Photo Credit: Dave Cagnolatti & Weeks Bay Reserve Foundation

SCIENTIFIC NAME: Setophaga citrina
STATUS: Breeder. Common in spring, summer, and fall in all regions. Lowest Conservation Concern.
DESCRIPTION: The hooded warbler is a small bird, five and a half inches in length, but it is very striking in appearance. It is olive above and yellow underneath. The male has a yellow face and a starkly contrasting black hood and throat. It almost seems to glow in color when seen within the shady brush habitats it prefers. Females usually do not have the black hood and throat, though some do to varied extent. The bird’s scientific name, “citrina”, refers to its dazzling yellow color. The male’s song is a loud, penetrating, and musical “weeta weeta weet-tee-oh”.
DISTRIBUTION: The hooded warbler breeds in eastern North America from Wisconsin, southern Ontario, and across to Connecticut, south to east Texas and northern Florida. It winters in southern Mexico, Central America, and the Caribbean.
HABITAT: The hooded warbler is a member of the family Parulidae, the wood warblers. They breed in deciduous woodlands with dense undergrowth. In the north, they are found in mixed hardwoods, and in the south in moist, deciduous woods, swamps, and margins of streams with brushy undergrowth. Their territories usually include small clearings or gaps where thick brush provides nest sites.
FEEDING HABITS: The hooded warbler feeds primarily on small insects that it catches by hovering and leaf gleaning.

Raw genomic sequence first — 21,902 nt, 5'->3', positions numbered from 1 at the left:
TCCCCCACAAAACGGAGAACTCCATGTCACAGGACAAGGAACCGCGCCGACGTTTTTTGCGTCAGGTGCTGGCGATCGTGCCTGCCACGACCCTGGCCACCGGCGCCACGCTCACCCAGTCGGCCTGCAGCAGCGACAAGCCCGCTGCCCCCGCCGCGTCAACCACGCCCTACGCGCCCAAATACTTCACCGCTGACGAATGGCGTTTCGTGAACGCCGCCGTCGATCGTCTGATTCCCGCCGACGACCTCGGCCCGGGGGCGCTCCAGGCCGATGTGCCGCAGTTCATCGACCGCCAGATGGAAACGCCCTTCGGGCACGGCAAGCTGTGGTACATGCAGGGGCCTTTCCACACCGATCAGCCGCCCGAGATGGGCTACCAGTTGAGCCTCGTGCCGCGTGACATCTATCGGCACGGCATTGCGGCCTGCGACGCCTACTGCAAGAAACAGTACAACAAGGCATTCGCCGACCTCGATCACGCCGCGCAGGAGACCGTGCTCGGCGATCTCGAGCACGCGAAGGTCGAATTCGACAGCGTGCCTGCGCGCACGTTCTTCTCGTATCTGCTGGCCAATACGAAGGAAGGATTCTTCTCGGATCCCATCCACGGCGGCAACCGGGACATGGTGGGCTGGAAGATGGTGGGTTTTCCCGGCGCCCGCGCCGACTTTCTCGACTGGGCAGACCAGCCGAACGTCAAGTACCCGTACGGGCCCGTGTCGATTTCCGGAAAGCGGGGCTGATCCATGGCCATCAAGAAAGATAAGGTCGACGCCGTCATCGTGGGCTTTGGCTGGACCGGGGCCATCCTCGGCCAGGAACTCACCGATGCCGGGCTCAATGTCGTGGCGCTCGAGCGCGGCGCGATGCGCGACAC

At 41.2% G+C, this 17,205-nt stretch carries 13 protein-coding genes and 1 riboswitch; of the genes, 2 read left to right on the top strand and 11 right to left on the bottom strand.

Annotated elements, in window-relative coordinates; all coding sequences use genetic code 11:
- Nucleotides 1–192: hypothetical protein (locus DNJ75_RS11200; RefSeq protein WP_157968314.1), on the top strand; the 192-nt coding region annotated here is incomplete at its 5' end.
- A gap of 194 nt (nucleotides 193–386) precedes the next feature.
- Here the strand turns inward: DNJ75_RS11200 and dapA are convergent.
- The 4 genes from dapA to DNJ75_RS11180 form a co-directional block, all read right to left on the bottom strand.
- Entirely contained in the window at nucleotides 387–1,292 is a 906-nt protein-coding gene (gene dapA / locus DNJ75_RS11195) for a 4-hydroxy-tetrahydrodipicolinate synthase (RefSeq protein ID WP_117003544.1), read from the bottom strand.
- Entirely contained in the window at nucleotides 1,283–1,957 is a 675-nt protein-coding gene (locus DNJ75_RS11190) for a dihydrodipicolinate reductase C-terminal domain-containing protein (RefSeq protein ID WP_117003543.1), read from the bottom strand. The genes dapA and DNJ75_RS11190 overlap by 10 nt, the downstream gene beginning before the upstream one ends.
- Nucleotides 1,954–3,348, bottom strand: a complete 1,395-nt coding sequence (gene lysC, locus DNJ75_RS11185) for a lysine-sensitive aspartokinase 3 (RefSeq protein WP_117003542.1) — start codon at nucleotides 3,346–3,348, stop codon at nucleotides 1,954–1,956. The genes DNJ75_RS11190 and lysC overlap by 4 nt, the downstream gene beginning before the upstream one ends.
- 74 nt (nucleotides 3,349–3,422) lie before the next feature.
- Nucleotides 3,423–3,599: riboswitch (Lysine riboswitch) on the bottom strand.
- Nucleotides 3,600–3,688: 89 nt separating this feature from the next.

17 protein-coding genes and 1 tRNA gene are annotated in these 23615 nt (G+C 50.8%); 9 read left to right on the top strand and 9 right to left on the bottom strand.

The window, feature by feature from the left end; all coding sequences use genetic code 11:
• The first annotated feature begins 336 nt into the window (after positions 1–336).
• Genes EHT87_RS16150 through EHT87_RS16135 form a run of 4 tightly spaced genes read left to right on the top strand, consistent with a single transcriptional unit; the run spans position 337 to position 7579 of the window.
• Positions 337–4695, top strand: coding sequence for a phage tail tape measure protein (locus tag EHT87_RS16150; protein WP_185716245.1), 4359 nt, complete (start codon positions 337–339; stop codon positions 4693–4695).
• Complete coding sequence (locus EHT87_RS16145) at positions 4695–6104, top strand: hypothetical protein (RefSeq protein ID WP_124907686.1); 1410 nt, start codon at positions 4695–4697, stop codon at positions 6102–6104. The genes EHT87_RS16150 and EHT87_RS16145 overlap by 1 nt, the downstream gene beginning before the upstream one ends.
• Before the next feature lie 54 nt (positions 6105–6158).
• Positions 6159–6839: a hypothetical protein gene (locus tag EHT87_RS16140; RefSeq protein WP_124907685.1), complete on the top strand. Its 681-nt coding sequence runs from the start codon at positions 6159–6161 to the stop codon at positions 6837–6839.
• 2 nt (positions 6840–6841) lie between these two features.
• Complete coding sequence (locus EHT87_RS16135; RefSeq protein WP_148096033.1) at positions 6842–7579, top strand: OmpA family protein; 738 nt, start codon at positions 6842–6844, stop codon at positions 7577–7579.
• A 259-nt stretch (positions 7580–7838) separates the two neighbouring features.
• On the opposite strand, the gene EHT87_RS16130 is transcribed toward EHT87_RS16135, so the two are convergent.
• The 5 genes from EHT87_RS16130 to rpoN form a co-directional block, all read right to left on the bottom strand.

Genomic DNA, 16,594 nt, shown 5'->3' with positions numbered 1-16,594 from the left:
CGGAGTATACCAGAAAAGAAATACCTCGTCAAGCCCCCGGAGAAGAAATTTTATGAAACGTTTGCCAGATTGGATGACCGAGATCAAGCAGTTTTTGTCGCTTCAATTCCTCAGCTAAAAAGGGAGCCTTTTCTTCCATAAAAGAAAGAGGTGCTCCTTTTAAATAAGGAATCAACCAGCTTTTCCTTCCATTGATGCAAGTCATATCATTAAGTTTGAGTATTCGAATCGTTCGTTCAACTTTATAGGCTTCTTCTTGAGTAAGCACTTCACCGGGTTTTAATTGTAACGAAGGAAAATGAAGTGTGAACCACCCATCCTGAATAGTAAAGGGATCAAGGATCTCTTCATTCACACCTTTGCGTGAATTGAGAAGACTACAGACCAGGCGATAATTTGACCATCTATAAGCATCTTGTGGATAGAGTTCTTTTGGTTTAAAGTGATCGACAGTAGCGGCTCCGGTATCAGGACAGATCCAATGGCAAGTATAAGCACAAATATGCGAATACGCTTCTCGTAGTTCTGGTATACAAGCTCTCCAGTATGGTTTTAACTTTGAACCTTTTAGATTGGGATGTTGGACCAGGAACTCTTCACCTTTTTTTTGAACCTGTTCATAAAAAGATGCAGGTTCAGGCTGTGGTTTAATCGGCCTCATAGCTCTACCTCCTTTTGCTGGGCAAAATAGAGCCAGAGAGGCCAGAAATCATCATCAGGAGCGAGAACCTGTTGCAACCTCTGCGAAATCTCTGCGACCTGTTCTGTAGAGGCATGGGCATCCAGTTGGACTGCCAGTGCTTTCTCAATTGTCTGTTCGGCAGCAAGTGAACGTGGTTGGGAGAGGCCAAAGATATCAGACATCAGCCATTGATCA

LIFE HISTORY AND ECOLOGY: Hooded warblers nest within the shrub layer of forest patches and often near brushy edges. The female chooses a nest site and constructs the nest, which is an open cup of woven plant parts. The outside of the nest may be wrapped with dead leaves and gives the appearance of a clump of dead leaves. The female lays three or four creamy-white, brown-spotted eggs, which she incubates for about 12 days. The male defends the nesting territory, but extra-pair matings are common. About one-third of females produce offspring by a neighboring male. On their winter range, individuals are strongly territorial and segregate by sex. Males are usually in mature forest, and females are in scrub-shrub habitats.
Robbins, C. S., B. Bruun, and H. S. Zim. Birds of North America. Golden Press, New York, N.Y., 340pp.
Author: Stanley D. Stewart, Wildlife Biologist, Alabama Division of Wildlife and Freshwater Fisheries